Risk factors of cognitive decline in residential care in Hungary

Gábor Vincze, Péter Álmos, Krisztina Boda, Péter Döme, Nikoletta Bódi, Gyozo Szlávik, Erzsébet Maglóczki, Magdolna Pákáski, Zoltán Janka, János Kálmán

Research output: Article

17 Citations (Scopus)

Abstract

Objective: The incidence of dementia is known to vary between nations due to population specific interactions of genetic and epigenetic risk factors. Since this type of data was missing from the Central-Eastern part of Europe, especially from Hungary, an ongoing prospective multicentre study was initiated 3 years ago to determine the impact of some well-known social and biological dementia risk factors and the prevalences and conversion rates of dementia and depression syndromes. Methods: As part of this work, the effects of age, gender, education, smoking and alcohol consumption were investigated in residental homes-based cohort of more than 2,100 elderly. Results: Forty-eight percent of the entire population showed clinical signs of cognitive decline. Eighteen percent, 22%, 16% and 10% were classified as mild cognitive impairment, mild, moderate and severe stages of cognitive decline, respectively. Considered individually, all the examined dementia risk factors were significantly related to the presence of the cognitive decline. Age, female gender and regular drinking increased the risk, while smoking, higher level of education and occasional or former history of alcohol consumption were protective factors. The male gender associated regular alcohol consumption represented the strongest risk, especially with low education levels. When the different severity subgroups were compared, similar risk tendencies have been observed, but the most robust effects were associated with the most severe stages. Conclusions: The well-known dementia risk and protective factors are confirmed in our study. Taking these variables into consideration, the Hungarian cohort is similar to other ethnic groups in Europe.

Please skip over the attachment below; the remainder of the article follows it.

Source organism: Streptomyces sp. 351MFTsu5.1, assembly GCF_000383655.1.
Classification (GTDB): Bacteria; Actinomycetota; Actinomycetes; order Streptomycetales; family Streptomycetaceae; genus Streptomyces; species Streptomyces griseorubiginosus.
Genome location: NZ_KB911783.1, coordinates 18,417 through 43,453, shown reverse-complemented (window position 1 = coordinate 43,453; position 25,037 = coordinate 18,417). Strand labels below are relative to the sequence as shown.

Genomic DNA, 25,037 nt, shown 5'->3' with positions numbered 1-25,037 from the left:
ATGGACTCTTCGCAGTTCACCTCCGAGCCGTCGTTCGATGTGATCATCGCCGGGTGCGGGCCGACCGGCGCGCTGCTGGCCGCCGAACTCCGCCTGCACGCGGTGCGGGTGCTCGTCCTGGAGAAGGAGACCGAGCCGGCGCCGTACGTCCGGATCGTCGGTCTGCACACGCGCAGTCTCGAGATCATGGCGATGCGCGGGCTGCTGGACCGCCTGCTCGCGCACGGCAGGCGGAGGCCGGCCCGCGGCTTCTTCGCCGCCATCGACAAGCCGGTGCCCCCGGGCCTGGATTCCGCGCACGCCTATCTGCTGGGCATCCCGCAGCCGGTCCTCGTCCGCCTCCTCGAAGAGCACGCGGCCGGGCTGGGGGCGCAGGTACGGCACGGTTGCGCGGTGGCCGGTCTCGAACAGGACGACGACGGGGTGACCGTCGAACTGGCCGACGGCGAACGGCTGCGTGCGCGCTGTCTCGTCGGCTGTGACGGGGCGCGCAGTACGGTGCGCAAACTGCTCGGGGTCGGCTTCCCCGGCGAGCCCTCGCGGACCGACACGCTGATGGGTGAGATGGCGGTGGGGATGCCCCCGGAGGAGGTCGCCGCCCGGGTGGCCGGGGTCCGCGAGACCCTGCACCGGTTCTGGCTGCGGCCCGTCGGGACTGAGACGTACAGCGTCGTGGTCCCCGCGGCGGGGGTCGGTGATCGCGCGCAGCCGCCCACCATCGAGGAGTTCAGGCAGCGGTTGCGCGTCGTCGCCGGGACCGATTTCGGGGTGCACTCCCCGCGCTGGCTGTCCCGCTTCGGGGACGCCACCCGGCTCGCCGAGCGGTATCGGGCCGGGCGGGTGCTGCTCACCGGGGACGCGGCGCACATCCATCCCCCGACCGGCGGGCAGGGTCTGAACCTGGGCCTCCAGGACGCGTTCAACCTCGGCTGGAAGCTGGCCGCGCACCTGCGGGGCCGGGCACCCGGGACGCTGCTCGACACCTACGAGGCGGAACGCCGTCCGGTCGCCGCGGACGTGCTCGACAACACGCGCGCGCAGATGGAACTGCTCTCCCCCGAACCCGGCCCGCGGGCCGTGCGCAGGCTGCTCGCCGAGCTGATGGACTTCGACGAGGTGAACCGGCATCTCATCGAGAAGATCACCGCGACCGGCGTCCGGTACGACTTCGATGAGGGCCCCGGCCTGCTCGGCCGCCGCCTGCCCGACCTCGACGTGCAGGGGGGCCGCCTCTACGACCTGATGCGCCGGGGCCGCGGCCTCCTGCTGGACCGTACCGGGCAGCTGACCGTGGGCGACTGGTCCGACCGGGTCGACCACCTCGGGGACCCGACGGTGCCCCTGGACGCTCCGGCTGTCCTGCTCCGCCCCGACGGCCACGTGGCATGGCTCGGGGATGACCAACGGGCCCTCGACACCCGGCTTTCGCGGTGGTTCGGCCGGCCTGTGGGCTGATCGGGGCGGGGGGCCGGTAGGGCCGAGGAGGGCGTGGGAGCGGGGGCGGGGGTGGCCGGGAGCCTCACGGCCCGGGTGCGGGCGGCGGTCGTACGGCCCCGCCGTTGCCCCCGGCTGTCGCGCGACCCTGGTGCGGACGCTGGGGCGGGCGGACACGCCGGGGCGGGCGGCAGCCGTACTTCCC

Original languageEnglish
Pages (from-to)1208-1216
Number of pages9
JournalInternational Journal of Geriatric Psychiatry
Volume22
Issue number12
DOIs
Publication statusPublished - dec. 1 2007

ASJC Scopus subject areas

  • Geriatrics and Gerontology
  • Psychiatry and Mental health

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